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Int J Med Sci 2012; 9(3):256-261. doi:10.7150/ijms.4382

Research Paper

Relationship between Oral Anaerobic Bacteria and Otitis Media with Effusion

Nursen Topcuoglu1✉, Fahriye Keskin1, Sevgi Ciftci1, Ceki Paltura2, Mehmet Kulekci2, Duran Ustek3, Guven Kulekci1

1. Oral Microbiology Laboratory, Istanbul University Faculty of Dentistry, Istanbul, Turkey;
2. Department of Otorhinolaryngology, Head and Neck Surgery, Taksim Training and Research Hospital, Istanbul, Turkey;
3. Department of Genetics, Institute for Experimental Medicine, Istanbul Faculty of Medicine, Istanbul, Turkey.

Abstract

Objective: In this study hypothesing the translocation of oral bacteria from oropharynx into the middle ear cavity may be involved in the pathogenesis of otitis media with effusion (OME), we aimed to investigate the presence and similarity of Fusobacterium nucleatum and Treponema denticola in saliva, nasopharyngeal secretion and the middle ear effusion samples from the children with OME.

Methods: Totally 20 children with OME undergoing myringotomy and ventilation tube placement were attended. Stimulated saliva samples were collected after otorhinolaryngological and oral examinations were done. The middle ear effusion and nasopharyngeal secretions were collected during the operations. The presence of F. nucleatum and T. denticola were detected using 16SrRNA-based PCR. The clonal similarities of the bacteria were detected in the samples which the same bacteria had been detected in each samples of the same child. After DNA sequencing, clonal similarity was determined by 16SrRNA gene clone library analysis. The sequences from each clone were compared with similar sequences of reference organisms by FASTA search.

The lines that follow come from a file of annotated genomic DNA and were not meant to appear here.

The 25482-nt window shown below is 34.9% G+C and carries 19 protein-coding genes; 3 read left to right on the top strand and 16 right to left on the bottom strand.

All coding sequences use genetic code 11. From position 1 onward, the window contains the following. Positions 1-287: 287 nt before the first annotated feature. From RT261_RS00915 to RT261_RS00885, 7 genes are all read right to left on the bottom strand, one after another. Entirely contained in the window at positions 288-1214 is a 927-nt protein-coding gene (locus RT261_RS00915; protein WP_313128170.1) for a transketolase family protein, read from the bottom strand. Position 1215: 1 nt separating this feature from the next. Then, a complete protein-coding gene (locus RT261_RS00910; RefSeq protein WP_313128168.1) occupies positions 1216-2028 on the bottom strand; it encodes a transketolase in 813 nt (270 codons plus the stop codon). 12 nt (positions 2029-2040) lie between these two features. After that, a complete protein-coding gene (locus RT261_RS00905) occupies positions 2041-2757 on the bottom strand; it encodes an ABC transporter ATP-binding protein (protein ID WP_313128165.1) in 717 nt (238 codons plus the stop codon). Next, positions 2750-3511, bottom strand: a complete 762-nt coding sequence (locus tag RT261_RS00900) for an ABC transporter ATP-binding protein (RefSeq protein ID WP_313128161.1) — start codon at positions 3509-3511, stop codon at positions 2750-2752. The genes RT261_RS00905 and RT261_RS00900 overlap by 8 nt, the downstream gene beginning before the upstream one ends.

Results: T. denticola was detected only in four (20%) saliva and in one (5%) nasopharyngeal sample. F. nucleatum was detected in 11 (55%) saliva, eight (40%) nasopharyngeal and six (30%) middle ear effusion samples. Sequences from F.nucleatum clones derived from three different anatomic sites within patients were similar in 33% of OME patients, indicating their genetic relatedness.

Conclusions: Bacteria involved in this process most likely originate from the oropharynx since they show a close genetic relatedness with their oropharyngeal counterparts.

Keywords: Middle ear effusion, saliva, Fusobacterium nucleatum, sequence analysis.

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How to cite this article:
Topcuoglu N, Keskin F, Ciftci S, Paltura C, Kulekci M, Ustek D, Kulekci G. Relationship between Oral Anaerobic Bacteria and Otitis Media with Effusion. Int J Med Sci 2012; 9(3):256-261. doi:10.7150/ijms.4382. Available from http://www.medsci.org/v09p0256.htm